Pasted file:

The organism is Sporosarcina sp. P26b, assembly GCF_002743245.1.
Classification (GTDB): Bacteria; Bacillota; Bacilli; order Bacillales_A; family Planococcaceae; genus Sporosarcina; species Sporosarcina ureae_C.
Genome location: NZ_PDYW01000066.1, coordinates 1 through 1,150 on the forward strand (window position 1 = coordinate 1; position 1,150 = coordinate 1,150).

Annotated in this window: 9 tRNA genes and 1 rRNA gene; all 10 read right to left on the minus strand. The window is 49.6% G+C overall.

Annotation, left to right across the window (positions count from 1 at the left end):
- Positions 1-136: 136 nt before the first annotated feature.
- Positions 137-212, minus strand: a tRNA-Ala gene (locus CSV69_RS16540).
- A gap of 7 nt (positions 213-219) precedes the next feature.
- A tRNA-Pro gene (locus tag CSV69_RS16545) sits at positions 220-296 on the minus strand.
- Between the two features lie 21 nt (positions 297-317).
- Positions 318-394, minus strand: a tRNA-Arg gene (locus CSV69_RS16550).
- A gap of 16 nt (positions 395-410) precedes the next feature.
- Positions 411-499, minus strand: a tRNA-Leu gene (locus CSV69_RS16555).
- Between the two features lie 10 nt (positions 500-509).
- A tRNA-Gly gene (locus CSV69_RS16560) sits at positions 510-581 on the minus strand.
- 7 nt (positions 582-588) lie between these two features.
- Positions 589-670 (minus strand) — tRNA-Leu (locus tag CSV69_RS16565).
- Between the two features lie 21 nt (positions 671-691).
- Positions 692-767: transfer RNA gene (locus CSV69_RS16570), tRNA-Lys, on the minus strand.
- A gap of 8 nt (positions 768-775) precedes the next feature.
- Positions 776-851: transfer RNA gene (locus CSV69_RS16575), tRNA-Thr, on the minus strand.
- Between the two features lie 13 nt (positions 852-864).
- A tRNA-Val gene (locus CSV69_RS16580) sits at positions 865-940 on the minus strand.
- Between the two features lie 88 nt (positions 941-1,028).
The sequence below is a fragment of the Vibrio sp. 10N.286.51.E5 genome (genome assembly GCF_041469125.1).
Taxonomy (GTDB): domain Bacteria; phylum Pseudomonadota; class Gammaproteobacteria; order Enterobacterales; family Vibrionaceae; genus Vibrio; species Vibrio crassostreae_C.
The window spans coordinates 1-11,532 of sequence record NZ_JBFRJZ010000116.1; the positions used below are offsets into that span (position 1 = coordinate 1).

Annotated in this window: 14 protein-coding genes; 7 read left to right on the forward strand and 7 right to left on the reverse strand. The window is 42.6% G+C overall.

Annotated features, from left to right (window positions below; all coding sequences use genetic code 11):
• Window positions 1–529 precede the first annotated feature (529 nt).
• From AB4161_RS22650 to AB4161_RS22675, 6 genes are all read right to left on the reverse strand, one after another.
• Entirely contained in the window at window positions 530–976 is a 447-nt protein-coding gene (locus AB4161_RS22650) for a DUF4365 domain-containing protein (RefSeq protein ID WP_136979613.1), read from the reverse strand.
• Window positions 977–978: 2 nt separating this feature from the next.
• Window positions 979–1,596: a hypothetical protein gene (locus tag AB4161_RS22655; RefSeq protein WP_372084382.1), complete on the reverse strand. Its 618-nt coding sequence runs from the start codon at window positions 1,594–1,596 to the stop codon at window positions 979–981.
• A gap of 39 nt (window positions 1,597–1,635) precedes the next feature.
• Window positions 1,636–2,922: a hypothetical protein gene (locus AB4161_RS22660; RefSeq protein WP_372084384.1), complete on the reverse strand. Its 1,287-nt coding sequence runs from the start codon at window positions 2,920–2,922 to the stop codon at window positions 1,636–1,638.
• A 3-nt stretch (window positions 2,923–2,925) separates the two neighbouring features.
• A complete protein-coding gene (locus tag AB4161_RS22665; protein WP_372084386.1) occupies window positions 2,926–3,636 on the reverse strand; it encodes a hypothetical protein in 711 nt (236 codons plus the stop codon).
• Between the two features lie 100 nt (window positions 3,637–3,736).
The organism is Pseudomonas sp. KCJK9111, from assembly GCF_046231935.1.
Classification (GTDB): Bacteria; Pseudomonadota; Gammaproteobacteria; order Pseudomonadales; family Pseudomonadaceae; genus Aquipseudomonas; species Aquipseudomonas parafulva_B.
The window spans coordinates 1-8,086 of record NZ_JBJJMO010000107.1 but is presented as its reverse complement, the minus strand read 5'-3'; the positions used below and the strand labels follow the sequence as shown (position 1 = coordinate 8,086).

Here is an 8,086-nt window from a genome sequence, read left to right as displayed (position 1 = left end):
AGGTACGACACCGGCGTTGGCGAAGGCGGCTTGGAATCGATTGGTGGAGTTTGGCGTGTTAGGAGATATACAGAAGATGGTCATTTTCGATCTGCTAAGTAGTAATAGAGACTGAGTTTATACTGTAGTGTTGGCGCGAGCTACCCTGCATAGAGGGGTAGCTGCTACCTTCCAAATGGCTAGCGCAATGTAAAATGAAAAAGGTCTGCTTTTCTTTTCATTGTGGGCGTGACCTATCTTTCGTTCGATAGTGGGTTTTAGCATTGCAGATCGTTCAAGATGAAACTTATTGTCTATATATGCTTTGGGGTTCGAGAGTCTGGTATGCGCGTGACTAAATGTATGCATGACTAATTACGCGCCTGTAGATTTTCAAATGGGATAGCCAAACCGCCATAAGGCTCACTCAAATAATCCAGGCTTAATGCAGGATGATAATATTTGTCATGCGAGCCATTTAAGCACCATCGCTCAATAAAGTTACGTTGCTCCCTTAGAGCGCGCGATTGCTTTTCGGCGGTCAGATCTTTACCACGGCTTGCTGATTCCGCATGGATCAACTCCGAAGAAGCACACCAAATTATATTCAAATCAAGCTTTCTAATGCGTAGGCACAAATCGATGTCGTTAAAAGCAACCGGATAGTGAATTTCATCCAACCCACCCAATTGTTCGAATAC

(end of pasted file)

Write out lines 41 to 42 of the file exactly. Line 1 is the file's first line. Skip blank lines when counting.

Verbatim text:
Classification (GTDB): Bacteria; Pseudomonadota; Gammaproteobacteria; order Pseudomonadales; family Pseudomonadaceae; genus Aquipseudomonas; species Aquipseudomonas parafulva_B.
The window spans coordinates 1-8,086 of record NZ_JBJJMO010000107.1 but is presented as its reverse complement, the minus strand read 5'-3'; the positions used below and the strand labels follow the sequence as shown (position 1 = coordinate 8,086).